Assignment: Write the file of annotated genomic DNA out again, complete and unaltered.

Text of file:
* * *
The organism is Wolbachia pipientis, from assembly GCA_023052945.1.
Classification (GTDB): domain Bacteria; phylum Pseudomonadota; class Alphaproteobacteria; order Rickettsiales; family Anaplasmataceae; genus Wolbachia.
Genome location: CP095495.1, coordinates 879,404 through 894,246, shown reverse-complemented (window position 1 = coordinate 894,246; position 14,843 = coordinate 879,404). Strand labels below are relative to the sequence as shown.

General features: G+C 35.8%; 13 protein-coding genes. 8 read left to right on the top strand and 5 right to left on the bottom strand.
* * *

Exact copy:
The organism is Wolbachia pipientis, from assembly GCA_023052945.1.
Classification (GTDB): domain Bacteria; phylum Pseudomonadota; class Alphaproteobacteria; order Rickettsiales; family Anaplasmataceae; genus Wolbachia.
Genome location: CP095495.1, coordinates 879,404 through 894,246, shown reverse-complemented (window position 1 = coordinate 894,246; position 14,843 = coordinate 879,404). Strand labels below are relative to the sequence as shown.

General features: G+C 35.8%; 13 protein-coding genes. 8 read left to right on the top strand and 5 right to left on the bottom strand.